The Cabreras opened with a 59 at The Ritz-Carlton Golf Club and were challenged briefly by the defending champions, David Duval and Nick Karavites, in the scramble format Sunday. The Argentines went out in 30, and they had a two-shot lead with Cabrera's son came within an inch of chipping in for eagle on the final hole.

They finished at 25-under 199 for a three-shot victory over Duval and Karavites, and Bernhard Langer and Jason Langer. The Langer team won in 2014.

Mark O'Meara and Shaun O'Meara tied for fourth at 21 under with Jerry Pate and Wesley Pate.

Cabrera wasn't even in the field until two-time U.S. Open champion Curtis Strange and his son, Tom Strange, had to withdraw.

Duval and his stepson went out in 28, but the Cabreras regained control by starting the back nine with back-to-back birdies, and then making birdies on the 13th, 14th and 16th. The final birdie allowed them to tie the tournament scoring record.

''This is certain my best week of the year,'' said Cabrera, the 2009 Masters champion and 2007 U.S. Open champion at Oakmont. ''To play alongside all the legends ... as well as playing alongside my son, has been the greatest week of the year.''

The popular event is for players who have won a major championship or The Players Championship. It is a scramble format both days.

In some cases, the major champions lean on the power of their sons for the distance. O'Meara said Saturday that his ''little man'' hit it 58 yards by him on the 18th. And on Sunday, Stewart Cink said son Reagan told him after outdriving him on the opening four holes, ''In this tournament I may be your son, but right now I'm your Daddy!''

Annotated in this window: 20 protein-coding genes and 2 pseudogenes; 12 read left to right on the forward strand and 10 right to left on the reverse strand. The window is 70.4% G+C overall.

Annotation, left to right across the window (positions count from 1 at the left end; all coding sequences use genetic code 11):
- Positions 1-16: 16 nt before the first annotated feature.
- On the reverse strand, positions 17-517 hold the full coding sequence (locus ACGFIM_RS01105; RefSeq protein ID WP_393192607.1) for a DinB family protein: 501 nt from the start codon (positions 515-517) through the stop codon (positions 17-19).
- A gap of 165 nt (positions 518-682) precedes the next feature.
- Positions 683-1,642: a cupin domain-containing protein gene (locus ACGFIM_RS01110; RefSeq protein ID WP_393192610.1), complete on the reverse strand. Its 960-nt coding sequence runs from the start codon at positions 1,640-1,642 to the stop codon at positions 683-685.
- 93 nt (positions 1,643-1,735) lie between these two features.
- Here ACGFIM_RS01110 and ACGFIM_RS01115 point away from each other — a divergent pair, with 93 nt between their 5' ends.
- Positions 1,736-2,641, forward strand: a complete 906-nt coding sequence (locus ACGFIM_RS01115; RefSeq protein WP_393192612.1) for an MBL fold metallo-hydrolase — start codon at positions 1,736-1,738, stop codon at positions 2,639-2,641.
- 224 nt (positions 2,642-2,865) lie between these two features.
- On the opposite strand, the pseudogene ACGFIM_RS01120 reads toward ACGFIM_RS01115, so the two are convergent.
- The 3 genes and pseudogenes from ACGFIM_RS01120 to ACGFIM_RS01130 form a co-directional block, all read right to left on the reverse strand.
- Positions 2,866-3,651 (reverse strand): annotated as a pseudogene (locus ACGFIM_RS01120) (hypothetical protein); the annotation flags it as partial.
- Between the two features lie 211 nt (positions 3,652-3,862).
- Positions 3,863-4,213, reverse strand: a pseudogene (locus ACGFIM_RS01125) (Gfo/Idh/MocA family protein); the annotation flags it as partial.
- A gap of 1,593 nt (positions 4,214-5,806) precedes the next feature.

Jack Nicklaus played with his grandson, G.T. They closed with a 64 and tied for 15th in the field of 20 teams.

Rose wins; Aphibarnrat earns Masters bid in Indonesia

By Will GrayDecember 17, 2017, 1:59 pm

Justin Rose continued his recent run of dominance in Indonesia, while Kiradech Aphibarnrat snagged a Masters invite with some 72nd-hole dramatics.

Rose cruised to an eight-shot victory at the Indonesian Masters, carding bookend rounds of 10-under 62 that featured a brief run at a 59 during the final round. The Englishman was the highest-ranked player in the field and he led wire-to-wire, with Thailand's Phachara Khongwatmai finishing second.

Rose closes out the year as perhaps the hottest player in the world, with top-10 finishes in each of his final 10 worldwide starts. That stretch includes three victories, as Rose also won the WGC-HSBC Champions and Turkish Airlines Open. He hasn't finished outside the top 10 in a tournament since missing the cut at the PGA Championship.

Meanwhile, it took until the final hole of the final tournament of 2017 for Aphibarnrat to secure a return to the Masters. The Thai entered the week ranked No. 56 in the world, with the top 50 in the year-end world rankings earning invites to Augusta National. Needing an eagle on the 72nd hole, Aphibarnrat got just that to snag solo fifth place.

It means that he is projected to end the year ranked No. 49, while Japan's Yusaku Miyazato - who started the week ranked No. 58 and finished alone in fourth - is projected to finish No. 50. Aphibarnrat finished T-15 in his Masters debut in 2016, while Miyazato will make his first appearance in the spring.

The results in Indonesia mean that American Peter Uihlein and South Africa's Dylan Frittelli are projected to barely miss the year-end, top-50 cutoff. Their options for Masters qualification will include winning a full-point PGA Tour event in early 2018 or cracking the top 50 by the final March 25 cutoff.